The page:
The 5th century Greek philosopher Zeno of Elea is credited with devising a set of philosophical problems known as Zeno’s paradoxes in support of Parmenides’ doctrine that despite what one’s senses say, the belief in plurality and change is mistaken, and motion is nothing but an illusion.
Parmenides, himself a pre-Socratic Greek philosopher, explained in his The Way of Truth – part of his poem, On Nature – that change is impossible, and existence is timeless, uniform, necessary, and unchanging.
This is a concept that we would find unbelievable, even laughable in today’s world. We much prefer the philosophy of Heraclitus, also a pre-Socratic Greek philosopher, that change is the only constant.
As part of his argument to counter the Parmenides at the time, Heraclitus wrote: “No man ever steps in the same river twice, for it’s not the same river and he’s not the same man.” The belief here is that the river is changing as it flows and you are changing.
Therefore, we agree that change is not only possible, but constant, why, then, do we so frequently resist change?
For example, why are we so umbilically wedded to a public transport system run by Government?
It is a discussion that we must have because in a small economy such as ours, at a time when the demands are great and resources are few, should the Government not get out of the public transport business altogether, and leave it to private bus companies to move people around?
The recent internal memo from Transport Board Chairman Gregory Nicholls to General Manager Felicia Sue stressing the need for a “leaner” agency emphasizes the problem that we face with maintaining such a social service.
The Board has fewer than 100 of its 277 buses on the road and is $172 million in debt. There appear to be no answers to the bleeding, yet our Governments have adopted a cravenly approach to the Transport Board, evidently based on political considerations.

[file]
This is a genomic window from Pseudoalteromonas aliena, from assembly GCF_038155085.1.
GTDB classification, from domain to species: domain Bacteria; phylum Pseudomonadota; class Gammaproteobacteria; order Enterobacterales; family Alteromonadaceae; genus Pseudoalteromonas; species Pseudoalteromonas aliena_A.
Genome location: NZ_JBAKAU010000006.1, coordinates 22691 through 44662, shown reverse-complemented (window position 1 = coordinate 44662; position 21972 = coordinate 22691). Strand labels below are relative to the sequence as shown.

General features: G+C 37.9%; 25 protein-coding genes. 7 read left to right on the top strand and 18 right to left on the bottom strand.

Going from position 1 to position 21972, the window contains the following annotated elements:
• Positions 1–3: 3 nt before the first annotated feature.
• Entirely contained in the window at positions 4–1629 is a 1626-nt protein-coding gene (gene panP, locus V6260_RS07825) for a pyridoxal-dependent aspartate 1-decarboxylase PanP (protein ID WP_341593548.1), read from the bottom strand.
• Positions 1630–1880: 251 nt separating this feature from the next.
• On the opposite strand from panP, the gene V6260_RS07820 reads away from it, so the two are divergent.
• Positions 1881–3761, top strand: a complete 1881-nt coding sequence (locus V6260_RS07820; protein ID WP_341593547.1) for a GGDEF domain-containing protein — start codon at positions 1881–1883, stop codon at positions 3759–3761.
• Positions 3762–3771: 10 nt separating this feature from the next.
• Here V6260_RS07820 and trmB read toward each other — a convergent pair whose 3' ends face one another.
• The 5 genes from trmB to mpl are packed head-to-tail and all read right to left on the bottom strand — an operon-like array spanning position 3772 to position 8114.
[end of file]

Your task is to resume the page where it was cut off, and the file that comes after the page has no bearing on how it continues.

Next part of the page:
In his email dated August 11, 2018, to Sue, a copy of which was obtained by Barbados TODAY, Nicholls left little doubt that it was the International Monetary Fund (IMF) that had demanded a leaner Board, along with a fare rise.
However, while the conversation was about a proposed organizational restructure, nowhere was there any reference to disbanding the board.
Is it really this difficult for us to survive without a Government bus service? The examples of our neighbours tell us not at all.
In St Lucia, for example, there is no government bus service. The transportation system is all private, with a national association, while government sets the fares and the routes. The situation is similar in virtually every other Caribbean country.
When the Transport Board was established in 1955, there might have been good reason to, as private concessionaires were having a hard time maintaining their bus fleets.
The situation was also different 63 years ago and priorities were different then.
The current conditions demand that things have to change, and change should not be a leaner Transport Board, it should be a disbanded Transport Board, with the millions of dollars saved going towards other services, such as higher pensions for the elderly so they can pay for transportation, improved roads and better policing of the sector, among others.
While it is true nearly 600 people will lose their jobs, Government can also use some of the millions saved to create opportunities for them to find employment elsewhere.
The fact is, in country as small as ours, when the private sector already transports the vast majority of passengers anyway, we do not need a money-guzzling, Government-run public transportation system.
This may seem unpalatable to some who would much prefer the status quo. But let’s think like Heraclitus for a second and accept that not only is change possible and constant, in this case it’s necessary.